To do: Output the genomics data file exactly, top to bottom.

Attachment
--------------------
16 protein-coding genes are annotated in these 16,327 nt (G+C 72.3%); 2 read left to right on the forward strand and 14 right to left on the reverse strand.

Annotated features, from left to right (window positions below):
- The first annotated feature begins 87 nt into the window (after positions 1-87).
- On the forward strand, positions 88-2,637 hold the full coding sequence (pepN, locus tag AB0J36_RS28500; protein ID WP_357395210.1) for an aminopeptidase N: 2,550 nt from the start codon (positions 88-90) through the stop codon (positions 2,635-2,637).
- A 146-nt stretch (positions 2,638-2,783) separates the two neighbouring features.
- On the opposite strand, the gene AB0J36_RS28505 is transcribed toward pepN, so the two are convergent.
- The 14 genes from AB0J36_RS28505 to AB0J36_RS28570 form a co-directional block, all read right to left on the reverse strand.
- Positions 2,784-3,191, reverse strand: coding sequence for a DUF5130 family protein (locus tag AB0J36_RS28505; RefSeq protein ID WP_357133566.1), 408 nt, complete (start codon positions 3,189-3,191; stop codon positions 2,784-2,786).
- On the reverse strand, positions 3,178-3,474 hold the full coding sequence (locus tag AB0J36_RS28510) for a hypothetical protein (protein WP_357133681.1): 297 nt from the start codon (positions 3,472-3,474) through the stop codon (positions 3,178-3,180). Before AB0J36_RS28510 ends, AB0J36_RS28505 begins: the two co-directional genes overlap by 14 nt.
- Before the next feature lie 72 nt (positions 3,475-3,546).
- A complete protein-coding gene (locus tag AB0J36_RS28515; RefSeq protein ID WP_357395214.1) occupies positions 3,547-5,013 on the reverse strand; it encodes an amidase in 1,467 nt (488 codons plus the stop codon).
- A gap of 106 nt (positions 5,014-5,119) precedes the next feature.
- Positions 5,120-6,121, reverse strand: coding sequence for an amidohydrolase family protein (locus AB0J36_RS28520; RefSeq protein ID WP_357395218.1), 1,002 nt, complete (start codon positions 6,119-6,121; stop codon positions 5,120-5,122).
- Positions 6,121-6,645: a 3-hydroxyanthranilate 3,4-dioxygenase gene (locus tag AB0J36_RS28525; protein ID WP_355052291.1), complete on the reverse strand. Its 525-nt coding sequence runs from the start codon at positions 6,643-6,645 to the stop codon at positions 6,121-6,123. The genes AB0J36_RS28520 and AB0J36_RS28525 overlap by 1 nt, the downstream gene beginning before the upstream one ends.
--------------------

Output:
16 protein-coding genes are annotated in these 16,327 nt (G+C 72.3%); 2 read left to right on the forward strand and 14 right to left on the reverse strand.

Annotated features, from left to right (window positions below):
- The first annotated feature begins 87 nt into the window (after positions 1-87).
- On the forward strand, positions 88-2,637 hold the full coding sequence (pepN, locus tag AB0J36_RS28500; protein ID WP_357395210.1) for an aminopeptidase N: 2,550 nt from the start codon (positions 88-90) through the stop codon (positions 2,635-2,637).
- A 146-nt stretch (positions 2,638-2,783) separates the two neighbouring features.
- On the opposite strand, the gene AB0J36_RS28505 is transcribed toward pepN, so the two are convergent.
- The 14 genes from AB0J36_RS28505 to AB0J36_RS28570 form a co-directional block, all read right to left on the reverse strand.
- Positions 2,784-3,191, reverse strand: coding sequence for a DUF5130 family protein (locus tag AB0J36_RS28505; RefSeq protein ID WP_357133566.1), 408 nt, complete (start codon positions 3,189-3,191; stop codon positions 2,784-2,786).
- On the reverse strand, positions 3,178-3,474 hold the full coding sequence (locus tag AB0J36_RS28510) for a hypothetical protein (protein WP_357133681.1): 297 nt from the start codon (positions 3,472-3,474) through the stop codon (positions 3,178-3,180). Before AB0J36_RS28510 ends, AB0J36_RS28505 begins: the two co-directional genes overlap by 14 nt.
- Before the next feature lie 72 nt (positions 3,475-3,546).
- A complete protein-coding gene (locus tag AB0J36_RS28515; RefSeq protein ID WP_357395214.1) occupies positions 3,547-5,013 on the reverse strand; it encodes an amidase in 1,467 nt (488 codons plus the stop codon).
- A gap of 106 nt (positions 5,014-5,119) precedes the next feature.
- Positions 5,120-6,121, reverse strand: coding sequence for an amidohydrolase family protein (locus AB0J36_RS28520; RefSeq protein ID WP_357395218.1), 1,002 nt, complete (start codon positions 6,119-6,121; stop codon positions 5,120-5,122).
- Positions 6,121-6,645: a 3-hydroxyanthranilate 3,4-dioxygenase gene (locus tag AB0J36_RS28525; protein ID WP_355052291.1), complete on the reverse strand. Its 525-nt coding sequence runs from the start codon at positions 6,643-6,645 to the stop codon at positions 6,121-6,123. The genes AB0J36_RS28520 and AB0J36_RS28525 overlap by 1 nt, the downstream gene beginning before the upstream one ends.